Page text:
The government aims to make Thailand an Asian aviation hub and is seeking to hold talks with European countries for reciprocal visa exemptions, according to Prime Minister Srettha Thavisin.
In his keynote speech delivered at "Thailand 2024 The Great Challenges", the premier said tourism is one of the government's core policies and several measures including visa exemption programmes have been introduced to help elevate the industry in Thailand.
He said Thailand and China will sign a reciprocal visa exemption programme this week and the government plans to pursue talks with the European Union over a similar deal between Thailand and Schengen countries.
Mr Srettha said the government will upgrade the country to an Asian aviation hub, an ambition that would involve streamlining immigration procedures, overhauling flights and building airports in secondary cities.
He stressed the importance of expanding economic and other opportunities afforded to Thais by key large-scale projects, citing the past Thaksin Shinawatra government's decision to proceed with the construction of Suvarnabhumi airport.
"Over the past two decades we had governments that saw opportunities and seized them," he said.
Touching on the Land Bridge megaproject, Mr Srettha once again promised to listen to opinions from all stakeholders including potential investors and local residents.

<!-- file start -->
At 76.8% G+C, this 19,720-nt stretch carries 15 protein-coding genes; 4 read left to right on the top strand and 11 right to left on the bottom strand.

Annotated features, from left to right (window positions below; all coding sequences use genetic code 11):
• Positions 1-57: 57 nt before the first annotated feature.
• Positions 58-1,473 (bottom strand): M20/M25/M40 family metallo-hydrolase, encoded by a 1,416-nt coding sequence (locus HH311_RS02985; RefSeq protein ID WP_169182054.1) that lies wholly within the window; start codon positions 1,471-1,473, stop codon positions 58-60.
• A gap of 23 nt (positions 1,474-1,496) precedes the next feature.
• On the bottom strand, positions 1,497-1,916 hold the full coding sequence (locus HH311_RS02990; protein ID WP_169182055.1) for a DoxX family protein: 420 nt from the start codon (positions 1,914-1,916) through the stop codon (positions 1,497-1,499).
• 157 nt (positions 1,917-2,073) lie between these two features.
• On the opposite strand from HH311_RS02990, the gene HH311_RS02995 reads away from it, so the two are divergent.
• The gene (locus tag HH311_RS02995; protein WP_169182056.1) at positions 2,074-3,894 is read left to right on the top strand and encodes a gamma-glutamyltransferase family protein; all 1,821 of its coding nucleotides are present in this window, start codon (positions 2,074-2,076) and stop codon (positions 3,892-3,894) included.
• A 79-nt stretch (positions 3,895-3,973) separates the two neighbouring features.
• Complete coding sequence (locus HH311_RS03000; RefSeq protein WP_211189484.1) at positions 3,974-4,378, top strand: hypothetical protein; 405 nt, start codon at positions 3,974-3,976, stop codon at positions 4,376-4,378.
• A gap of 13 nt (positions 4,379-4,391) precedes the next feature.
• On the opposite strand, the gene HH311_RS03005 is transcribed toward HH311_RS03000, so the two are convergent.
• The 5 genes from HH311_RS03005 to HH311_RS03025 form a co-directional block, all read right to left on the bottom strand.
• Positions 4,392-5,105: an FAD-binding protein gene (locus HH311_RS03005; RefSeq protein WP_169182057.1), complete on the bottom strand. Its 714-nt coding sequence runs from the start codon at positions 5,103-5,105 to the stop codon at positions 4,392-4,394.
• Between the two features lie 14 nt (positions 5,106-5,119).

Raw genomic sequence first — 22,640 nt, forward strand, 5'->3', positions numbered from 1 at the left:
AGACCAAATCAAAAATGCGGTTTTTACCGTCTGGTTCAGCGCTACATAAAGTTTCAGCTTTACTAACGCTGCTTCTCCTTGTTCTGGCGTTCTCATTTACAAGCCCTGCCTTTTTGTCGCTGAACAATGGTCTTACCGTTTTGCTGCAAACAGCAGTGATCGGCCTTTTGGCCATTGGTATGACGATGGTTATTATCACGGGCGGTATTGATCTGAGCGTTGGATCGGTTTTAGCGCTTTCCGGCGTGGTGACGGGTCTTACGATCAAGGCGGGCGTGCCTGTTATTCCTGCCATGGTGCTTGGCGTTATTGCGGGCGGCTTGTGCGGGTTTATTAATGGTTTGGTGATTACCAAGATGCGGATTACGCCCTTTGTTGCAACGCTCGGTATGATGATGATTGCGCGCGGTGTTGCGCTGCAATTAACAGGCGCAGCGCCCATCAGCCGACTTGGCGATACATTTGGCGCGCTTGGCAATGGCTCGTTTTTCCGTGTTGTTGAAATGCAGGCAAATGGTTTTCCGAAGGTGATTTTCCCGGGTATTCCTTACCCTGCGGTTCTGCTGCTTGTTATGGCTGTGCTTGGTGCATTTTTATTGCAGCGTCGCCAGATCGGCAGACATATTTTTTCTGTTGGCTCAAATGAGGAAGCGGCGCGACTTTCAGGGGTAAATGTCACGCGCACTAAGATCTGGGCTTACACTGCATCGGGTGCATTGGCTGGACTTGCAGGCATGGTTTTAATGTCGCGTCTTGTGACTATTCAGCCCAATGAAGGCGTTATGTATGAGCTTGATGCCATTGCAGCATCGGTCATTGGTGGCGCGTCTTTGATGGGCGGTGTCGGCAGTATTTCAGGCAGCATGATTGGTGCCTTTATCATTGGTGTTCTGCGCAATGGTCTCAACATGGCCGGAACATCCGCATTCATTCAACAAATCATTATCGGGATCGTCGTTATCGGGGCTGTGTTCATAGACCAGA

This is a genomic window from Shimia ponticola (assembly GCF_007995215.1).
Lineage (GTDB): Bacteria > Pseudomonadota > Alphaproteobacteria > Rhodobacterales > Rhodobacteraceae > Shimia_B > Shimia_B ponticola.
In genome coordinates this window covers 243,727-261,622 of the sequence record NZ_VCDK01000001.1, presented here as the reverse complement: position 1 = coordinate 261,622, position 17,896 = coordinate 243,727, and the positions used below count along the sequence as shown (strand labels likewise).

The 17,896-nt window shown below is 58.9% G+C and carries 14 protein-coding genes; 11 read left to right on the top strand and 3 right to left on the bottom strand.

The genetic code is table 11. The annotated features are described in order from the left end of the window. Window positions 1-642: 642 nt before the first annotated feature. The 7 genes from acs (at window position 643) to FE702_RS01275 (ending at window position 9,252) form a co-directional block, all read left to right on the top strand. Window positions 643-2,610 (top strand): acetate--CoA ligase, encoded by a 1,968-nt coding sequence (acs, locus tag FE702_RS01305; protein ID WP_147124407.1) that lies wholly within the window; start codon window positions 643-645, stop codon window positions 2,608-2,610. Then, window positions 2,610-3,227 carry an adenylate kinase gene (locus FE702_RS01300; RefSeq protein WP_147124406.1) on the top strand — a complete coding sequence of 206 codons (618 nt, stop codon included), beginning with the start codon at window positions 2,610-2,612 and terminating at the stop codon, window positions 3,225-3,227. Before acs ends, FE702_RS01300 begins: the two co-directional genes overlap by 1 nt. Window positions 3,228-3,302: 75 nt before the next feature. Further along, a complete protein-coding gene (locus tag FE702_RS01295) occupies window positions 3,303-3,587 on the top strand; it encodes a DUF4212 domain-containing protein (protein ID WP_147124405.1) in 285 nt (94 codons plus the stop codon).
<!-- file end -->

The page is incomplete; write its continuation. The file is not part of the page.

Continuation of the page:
The 1-trillion-baht project, aimed at developing a logistics network connecting Ranong with Chumphon, was showcased at three international events: the Apec Summit in San Francisco, the Asean-Japan Commemorative Summit in Japan and the 2024 World Economic Forum in Davos, Switzerland.
"We listen to not only the public, but also investors and it's the government's job to weigh if what they want are positive or negative to the people," he said.
He urged concerned parties to think about opportunities the Suvarnabhumi airport has brought to the country when considering the Land Bridge project.
He insisted the government welcomes investors from every country equally.
He also touched on the policy of tripling farmers' incomes in four years, but without intervening in prices or by offering subsidies. Instead, more opportunities will be created through product development, he said.